Brautigan Figure 1

Transduction begins with the binding of the G-Protein, which is comprised of three subunits (Gα, Gβ, and Gγ). Once the G-Protein is bound, a GTP molecule (an energy source) binds to Gα and Gα disassociates from Gβγ. Both then can activate multiple secondary messengers such as cyclic-AMP (cAMP) which will dramatically increase the intensity of the signal and eventually result in the phosphorylation of other proteins. This phosphorylation causes changes in metabolism, gene activation, and protein synthesis, indirectly leading to neurotransmitter release. Because GCPRs are so important in a variety of cell functions, over 50% of all pharmaceuticals target GPCRs. Neurotransmitters then cause a signal to be sent to the brain via electrical conduction along nerves, whereby perception occurs. There can be multiple stimuli involved for a single overall perception (e.g. the smell of a strawberry is due to multiple molecular stimuli), and our brains recognize the pattern of all the stimuli, not each individually.

After Professor Brautigan’s talk, Professor DeSimone began his formal presentation on “Transduction of Mechanical Forces in Biological Systems”, which investigated how forces such as gravity, elongation, compression, sheer, and friction influenced biological structures.  His presentation began with gravitropism in plants, the directional growth of an organism in response to gravity.  Plant roots perceive gravity using statocytes, which determine the direction of gravity by sensing where the statoliths touch inside of the cell and ascertains which direction is “down.” Through chemical signal transduction, the statolith communicates that information to other parts of the root to direct growth. Consequently, the plant will incorporate varying levels of auxin to increase growth upwards against gravity.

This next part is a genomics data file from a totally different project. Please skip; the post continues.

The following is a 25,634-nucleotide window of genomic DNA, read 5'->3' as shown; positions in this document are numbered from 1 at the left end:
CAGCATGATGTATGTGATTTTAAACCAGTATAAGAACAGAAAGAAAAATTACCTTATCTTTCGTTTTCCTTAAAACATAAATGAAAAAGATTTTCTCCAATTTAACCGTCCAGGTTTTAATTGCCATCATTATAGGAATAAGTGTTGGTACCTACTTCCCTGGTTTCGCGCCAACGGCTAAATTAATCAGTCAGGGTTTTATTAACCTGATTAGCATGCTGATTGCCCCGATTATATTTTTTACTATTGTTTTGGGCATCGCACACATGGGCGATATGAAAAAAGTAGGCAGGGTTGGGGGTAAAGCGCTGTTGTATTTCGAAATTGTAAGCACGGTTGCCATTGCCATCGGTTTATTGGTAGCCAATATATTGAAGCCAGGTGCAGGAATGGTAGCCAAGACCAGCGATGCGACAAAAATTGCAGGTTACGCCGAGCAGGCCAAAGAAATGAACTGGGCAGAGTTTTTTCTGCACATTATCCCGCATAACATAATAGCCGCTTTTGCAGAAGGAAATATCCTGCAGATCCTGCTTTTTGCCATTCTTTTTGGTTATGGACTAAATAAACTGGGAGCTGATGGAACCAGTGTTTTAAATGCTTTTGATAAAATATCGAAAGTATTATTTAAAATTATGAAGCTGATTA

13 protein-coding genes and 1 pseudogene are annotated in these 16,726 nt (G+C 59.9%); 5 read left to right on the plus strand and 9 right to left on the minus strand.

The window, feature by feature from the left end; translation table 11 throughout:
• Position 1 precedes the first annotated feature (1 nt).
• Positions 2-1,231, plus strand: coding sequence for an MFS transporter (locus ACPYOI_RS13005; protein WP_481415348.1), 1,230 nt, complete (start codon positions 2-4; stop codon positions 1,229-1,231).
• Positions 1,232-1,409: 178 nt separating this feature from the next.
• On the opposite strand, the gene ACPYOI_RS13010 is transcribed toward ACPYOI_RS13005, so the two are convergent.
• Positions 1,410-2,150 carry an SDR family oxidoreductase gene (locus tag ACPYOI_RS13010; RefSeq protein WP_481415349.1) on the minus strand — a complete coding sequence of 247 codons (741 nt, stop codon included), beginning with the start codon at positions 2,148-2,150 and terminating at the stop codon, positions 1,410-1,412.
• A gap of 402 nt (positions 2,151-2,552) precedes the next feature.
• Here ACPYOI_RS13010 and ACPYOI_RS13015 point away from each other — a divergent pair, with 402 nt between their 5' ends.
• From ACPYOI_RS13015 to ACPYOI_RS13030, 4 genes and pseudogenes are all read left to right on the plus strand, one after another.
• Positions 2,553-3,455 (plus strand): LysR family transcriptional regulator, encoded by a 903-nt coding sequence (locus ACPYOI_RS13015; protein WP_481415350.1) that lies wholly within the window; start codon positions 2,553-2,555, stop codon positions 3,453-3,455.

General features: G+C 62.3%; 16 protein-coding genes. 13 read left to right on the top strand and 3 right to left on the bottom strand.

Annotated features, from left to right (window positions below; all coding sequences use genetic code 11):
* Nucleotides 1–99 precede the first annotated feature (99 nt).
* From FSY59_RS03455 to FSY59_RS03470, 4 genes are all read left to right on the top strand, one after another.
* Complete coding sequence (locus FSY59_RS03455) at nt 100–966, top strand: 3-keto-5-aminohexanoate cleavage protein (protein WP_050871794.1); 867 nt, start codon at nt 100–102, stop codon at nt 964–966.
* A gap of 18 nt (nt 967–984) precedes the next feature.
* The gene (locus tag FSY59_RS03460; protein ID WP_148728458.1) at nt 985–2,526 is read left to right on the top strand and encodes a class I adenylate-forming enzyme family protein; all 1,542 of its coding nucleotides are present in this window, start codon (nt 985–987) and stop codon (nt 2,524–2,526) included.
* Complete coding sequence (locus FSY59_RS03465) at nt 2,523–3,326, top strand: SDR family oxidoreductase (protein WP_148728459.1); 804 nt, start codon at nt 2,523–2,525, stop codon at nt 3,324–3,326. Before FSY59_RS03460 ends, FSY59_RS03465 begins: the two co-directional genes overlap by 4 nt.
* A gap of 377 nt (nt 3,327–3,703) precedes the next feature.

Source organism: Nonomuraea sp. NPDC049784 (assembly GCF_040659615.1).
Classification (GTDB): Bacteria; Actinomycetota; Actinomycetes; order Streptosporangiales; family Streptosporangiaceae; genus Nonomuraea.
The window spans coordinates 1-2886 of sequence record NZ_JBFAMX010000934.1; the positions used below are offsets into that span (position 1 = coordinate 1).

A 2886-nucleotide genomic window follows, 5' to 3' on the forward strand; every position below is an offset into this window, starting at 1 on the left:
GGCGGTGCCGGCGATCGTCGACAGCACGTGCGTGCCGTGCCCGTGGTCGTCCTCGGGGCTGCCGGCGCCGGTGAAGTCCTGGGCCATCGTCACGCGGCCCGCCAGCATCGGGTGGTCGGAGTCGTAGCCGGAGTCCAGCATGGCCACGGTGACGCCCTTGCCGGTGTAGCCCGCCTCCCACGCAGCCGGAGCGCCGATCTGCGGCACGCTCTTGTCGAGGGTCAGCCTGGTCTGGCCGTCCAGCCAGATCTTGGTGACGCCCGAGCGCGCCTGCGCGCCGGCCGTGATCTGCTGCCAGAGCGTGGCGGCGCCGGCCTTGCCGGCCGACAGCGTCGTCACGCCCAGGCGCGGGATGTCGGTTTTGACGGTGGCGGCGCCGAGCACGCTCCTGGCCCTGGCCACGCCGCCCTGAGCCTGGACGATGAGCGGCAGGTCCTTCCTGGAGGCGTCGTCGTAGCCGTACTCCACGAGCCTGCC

Professor DeSimone then moved on to discuss the transduction of tympanic sound energy into mechanical energy, through which the sense of human hearing functions. He explained that sound hits the tympanic membrane, pulsating the malleus, incus, and stapes to cause movement of the basilar membrane, along which different pitches generate standing waves at different positions and stimulate the inner hair cells. Once the basilar membrane moves, it pulls the inner hair cells in a certain direction, allowing the potassium in the endolymph to flow into the hair cell and cause it to depolarize. As a result, sound becomes transduced into mechanical energy, which becomes transduced into electrical energy for neuronal activation.

Transduction serves to modulate a variety of biological processes seen in nature. With mechanical force being the primary stimulus, electrical and chemical processes can be instigated to respond to forces external to the biological system. Many connections can be drawn between physical action and energy. For example, otoconia are calcium carbonate crystals that are attached to the inner ear to help orient the body to the effects of motion and gravity. Similar to the statoliths in plants, the orientation of the otoliths will chemically transduce signals to the brain to help the body respond to the effects of motion and gravity, and let the person be aware of what is “up” or “down”.

More Information

Cell Signaling – Brautigan

Transduction of Mechanical Forces – Desimone

McKim Hall

McKim Hall

Response to Brautigan Presentation